What's wrong with "imitated pronunciation" and how to read the IPA

O Goireasan Akerbeltz
Am mùthadh mar a bha e 23:07, 19 dhen Dùbhlachd 2011 le Akerbeltz (Deasbaireachd | mùthaidhean)
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I'm sure you've heard the saying "one picture is worth a thousand words" ...

fuaimreagangaidhlig.jpg fuaimreaganbeurla.jpg
The Gaelic Vowel Space The English vowel space

Never mind what all the symbols mean right now, just play "spot the difference" and bear in mind we're ignoring something called diphthongs for now.

Now, you might think, ok, but surely the consonants will be much more similar. In the words of Dirty Harry, are you feeling lucky?

Faidhle:consainghaidhlig.jpg Faidhle:consainbheurla.jpg
Gaelic consonants English consonants

See what I'm driving at? Even without (at this stage) understanding what all the symbols mean, it is obvious that Gaelic and English have vastly different sound inventories. In actual fact, you have chosen to learn a language with one of the most complex system of sonorants (L N and R) anywhere in the world. Daunting? Perhaps, but be proud of it. And it IS learnable, trust me.

But back to Imitated Pronunciation. Sometimes it works, say if you wanted to represent the sounds of Basque with Spanish syllables/letters. That is possible because there is a large number of sounds common to both languages. But you simply can't do that with English and Gaelic, the two are just too different. English doesn't have clear vowels, Gaelic does. English doesn't have a long/short vowel distinction, Gaelic does. English has one L, N and R, Gaelic has three each. English has two dental fricatives, neither of which is much help in Gaelic. English has a [w] which isn't any help because Gaelic doesn't ... it's a loooong list.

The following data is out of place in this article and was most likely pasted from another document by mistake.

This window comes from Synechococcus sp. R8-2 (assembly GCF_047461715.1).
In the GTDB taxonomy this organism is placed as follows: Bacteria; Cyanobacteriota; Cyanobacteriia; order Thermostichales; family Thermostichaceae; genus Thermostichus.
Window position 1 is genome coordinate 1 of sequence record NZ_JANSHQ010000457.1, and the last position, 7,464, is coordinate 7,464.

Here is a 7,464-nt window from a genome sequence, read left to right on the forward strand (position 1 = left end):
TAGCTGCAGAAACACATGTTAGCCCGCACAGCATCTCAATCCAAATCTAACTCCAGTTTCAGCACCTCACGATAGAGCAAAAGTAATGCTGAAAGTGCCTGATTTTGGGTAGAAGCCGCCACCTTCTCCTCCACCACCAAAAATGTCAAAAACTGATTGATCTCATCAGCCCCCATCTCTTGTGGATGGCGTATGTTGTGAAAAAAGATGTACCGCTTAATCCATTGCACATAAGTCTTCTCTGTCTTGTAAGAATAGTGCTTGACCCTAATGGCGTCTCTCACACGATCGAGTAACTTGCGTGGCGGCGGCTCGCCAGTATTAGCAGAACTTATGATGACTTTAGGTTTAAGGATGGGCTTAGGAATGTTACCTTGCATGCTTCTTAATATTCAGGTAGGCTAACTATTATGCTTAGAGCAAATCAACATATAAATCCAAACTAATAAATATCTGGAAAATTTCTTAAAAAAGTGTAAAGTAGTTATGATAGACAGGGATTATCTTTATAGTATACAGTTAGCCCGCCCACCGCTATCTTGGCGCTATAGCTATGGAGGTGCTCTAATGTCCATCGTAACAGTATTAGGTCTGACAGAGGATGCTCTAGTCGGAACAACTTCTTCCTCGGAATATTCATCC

So using English sounds/syllables to create a system of Imitated Pronunciation is not going to work - <lap-ee> and <cheen> are as far removed from the Gaelic words leabaidh and tighinn as <sing> and <oftalmolodschist> are from <thing> and <opthalmologist>.

So why the IPA? Haven't I enough to worry about?

Well, actually the IPA is there to help you make your life easier. And you don't have to learn all of it anyway, just the bits you need for Gaelic. It's as reliable tool as you will find in writing down the sounds of any language because it was developed by linguists to do just that. True, it's not 100% perfect, but what is?

So what do you need to know?

Well, as a general principle in the IPA (the International Phonetic Alphabet) the key principle is that one symbol stands for one sound. This sound can then be described in more detail by using a set of squiggles (or diacritics rather) which can sit over, under or behind a symbol. These are always smaller than a full symbol. That's it really for the general principle, let's look at the symbols and squiggles you will need for Gaelic (by the way, you don't have to learn the names of the symbols, the IPA is just a tool, not a purpose in itself):

Beagan gràmair
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